The Bay Bridge, which connects San Francisco to Oakland and the East Bay, has always played second fiddle to the glamorous Golden Gate Bridge. Even though both spans are celebrating their 75th anniversary this year, the drab gray Bay Bridge never stirred the heart the way its flashy orange sister span has. The Golden Gate Bridge’s 75th birthday was commemorated with fireworks, a fancy new visitors’ center, and souvenir trinkets of all kind. On the other side of town, it was business as usual on the Bay Bridge, with some 270,000 vehicles crossing its span daily.
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If this thermostat looks like something that Apple would have designed had it been interested in home heating, there’s a reason. Tony Fadell, who conceived of the iPod and then went on to work on the iPhone while at Apple (he left in 2008), came up with this household device through his own company, Nest Labs. The clean Apple aesthetic and intuitive ease-of-use are evident in the Nest Learning Thermostat. The temperature is displayed in bright, clear numerals, and the rim ring acts as the dial. The LCD-lit center turns red if you are raising the temperature and shows blue if you are lowering it. A green leaf appears under the number to indicate a setting for optimal energy savings. Not only that, the Nest programs itself, using software to analyze and track your usage patterns over time. Once it learns your preferences, it adjusts itself automatically, and even turns itself down to the “Away” mode, if it doesn’t sense any movement in the house. The Nest also comes with a mobile app that lets you change the temperature and schedule remotely by laptop, smartphone or pad.
Programmable thermostats, even ones that can be controlled remotely, are not new to the marketplace. What makes Nest exceptional is that it is designed for the user. You don’t have to squint to read the temperature gauge or gnash your teeth when trying to figure out the instructions to get it to do all the things that the ads promise it can do. It doesn’t try to impress consumers by displaying the complex engineering of the product. That’s more intimidating than impressive. What good design does best is create an interface with the user that makes the complex simple. Given the large number of consumers (including me) who don’t know how to program their existing thermostats, a device that is pleasing to view and as easy to use as an iPod is a welcome advance.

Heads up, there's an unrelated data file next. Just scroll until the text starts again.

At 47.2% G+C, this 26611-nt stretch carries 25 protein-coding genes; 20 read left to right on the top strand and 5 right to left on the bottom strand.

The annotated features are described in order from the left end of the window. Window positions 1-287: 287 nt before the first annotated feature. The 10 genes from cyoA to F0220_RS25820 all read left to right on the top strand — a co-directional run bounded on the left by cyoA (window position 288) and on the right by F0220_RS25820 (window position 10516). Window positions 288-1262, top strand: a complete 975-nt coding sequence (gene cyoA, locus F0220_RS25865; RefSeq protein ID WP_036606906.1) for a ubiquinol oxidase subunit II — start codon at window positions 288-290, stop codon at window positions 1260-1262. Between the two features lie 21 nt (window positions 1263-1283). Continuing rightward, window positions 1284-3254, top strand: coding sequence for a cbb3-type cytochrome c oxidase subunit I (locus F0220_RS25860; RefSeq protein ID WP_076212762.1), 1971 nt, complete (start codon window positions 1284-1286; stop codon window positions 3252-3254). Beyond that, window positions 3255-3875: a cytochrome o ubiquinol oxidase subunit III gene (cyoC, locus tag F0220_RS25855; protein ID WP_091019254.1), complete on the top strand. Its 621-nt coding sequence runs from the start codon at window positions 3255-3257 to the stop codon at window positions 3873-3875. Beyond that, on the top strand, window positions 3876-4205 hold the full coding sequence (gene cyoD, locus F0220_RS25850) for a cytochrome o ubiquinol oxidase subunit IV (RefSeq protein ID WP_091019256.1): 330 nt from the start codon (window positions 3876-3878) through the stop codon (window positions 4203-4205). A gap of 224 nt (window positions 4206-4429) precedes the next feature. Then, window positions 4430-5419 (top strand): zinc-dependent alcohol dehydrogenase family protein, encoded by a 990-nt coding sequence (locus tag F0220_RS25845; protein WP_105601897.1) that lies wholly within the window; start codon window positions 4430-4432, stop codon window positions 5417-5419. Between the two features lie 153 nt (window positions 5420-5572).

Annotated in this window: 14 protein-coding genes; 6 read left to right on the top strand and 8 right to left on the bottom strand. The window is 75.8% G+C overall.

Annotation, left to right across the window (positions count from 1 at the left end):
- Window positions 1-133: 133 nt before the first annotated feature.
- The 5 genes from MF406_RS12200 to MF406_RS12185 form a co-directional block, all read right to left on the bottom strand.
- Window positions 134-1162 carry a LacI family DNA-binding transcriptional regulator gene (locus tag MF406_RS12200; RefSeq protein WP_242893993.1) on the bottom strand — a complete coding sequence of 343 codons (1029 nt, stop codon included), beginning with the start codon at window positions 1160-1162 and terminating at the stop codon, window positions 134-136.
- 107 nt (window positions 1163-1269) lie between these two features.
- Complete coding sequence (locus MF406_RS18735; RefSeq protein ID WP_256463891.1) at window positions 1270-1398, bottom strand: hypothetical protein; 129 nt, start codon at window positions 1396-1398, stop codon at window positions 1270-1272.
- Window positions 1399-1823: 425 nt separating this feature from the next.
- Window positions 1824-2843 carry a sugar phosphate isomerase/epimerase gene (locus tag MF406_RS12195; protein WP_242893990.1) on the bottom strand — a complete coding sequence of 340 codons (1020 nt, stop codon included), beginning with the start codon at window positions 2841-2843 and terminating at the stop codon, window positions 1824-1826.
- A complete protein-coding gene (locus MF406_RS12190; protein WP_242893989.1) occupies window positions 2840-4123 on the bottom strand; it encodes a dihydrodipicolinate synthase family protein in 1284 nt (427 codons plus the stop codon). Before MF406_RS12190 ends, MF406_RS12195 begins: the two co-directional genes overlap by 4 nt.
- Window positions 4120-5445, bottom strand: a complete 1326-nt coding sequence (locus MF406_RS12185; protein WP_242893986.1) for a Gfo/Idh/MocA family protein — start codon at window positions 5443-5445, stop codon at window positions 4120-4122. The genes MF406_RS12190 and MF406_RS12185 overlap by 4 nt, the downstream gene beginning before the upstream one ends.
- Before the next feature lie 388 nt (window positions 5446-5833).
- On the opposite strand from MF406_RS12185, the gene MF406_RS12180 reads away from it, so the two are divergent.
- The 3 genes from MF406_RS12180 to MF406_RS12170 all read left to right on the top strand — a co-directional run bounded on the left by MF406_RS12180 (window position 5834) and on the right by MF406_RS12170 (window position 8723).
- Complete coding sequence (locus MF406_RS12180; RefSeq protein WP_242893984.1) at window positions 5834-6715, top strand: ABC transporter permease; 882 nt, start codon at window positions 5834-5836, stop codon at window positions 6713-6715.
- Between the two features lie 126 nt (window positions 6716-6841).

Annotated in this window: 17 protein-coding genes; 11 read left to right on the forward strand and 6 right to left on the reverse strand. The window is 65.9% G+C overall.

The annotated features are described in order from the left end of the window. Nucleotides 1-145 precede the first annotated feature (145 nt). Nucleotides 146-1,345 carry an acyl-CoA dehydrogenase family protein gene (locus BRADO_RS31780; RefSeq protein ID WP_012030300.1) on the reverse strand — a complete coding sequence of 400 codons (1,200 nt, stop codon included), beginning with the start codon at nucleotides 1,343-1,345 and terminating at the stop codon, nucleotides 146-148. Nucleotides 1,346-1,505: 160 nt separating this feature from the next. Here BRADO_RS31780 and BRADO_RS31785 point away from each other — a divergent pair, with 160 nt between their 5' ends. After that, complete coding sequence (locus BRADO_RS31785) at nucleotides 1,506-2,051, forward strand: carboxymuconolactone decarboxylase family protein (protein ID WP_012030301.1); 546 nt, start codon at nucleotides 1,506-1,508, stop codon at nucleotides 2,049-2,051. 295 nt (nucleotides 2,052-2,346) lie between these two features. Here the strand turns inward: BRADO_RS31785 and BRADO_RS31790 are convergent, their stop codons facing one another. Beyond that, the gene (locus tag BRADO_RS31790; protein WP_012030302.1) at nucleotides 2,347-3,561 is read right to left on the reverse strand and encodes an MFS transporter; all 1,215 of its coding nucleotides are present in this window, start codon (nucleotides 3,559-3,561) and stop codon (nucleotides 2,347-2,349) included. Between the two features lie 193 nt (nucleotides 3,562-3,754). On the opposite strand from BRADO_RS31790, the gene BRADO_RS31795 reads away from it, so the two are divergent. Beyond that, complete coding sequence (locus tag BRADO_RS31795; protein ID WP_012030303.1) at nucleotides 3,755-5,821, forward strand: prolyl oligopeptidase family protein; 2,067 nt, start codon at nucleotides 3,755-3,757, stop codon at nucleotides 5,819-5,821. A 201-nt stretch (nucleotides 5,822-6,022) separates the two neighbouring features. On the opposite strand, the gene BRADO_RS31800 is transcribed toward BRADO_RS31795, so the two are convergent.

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For Art Center College of Design in Pasadena, the humble pencil holds special significance as an instrument of creativity. Traditionally, it has been the way that designers first give visual expression to raw ideas surfacing from their subconscious. The erasable-leaded pencil gives artists and inventors permission to test concepts, doodle and sketch without committing anything to the permanence of ink.
For decades, Art Center has used the pencil as a symbol for creativity and artistic endeavors. Each year it recognizes the outstanding achievement of alumni with Gold and Silver Pencil Awards. For its donor wall, it has made a display of oversized pencils etched with the names of donors to the College. This year when Art Center launched its fund-raising effort, it asked one of its most illustrious alumni, Michael Schwab (Advertising, class of 1975), to create a poster for the campaign. Although Schwab’s strong graphic illustrations have become the brand identity for countless companies and for the Golden Gate National Parks, he admits that being asked to create something for his alma mater was both a “proud moment…and daunting assignment.”
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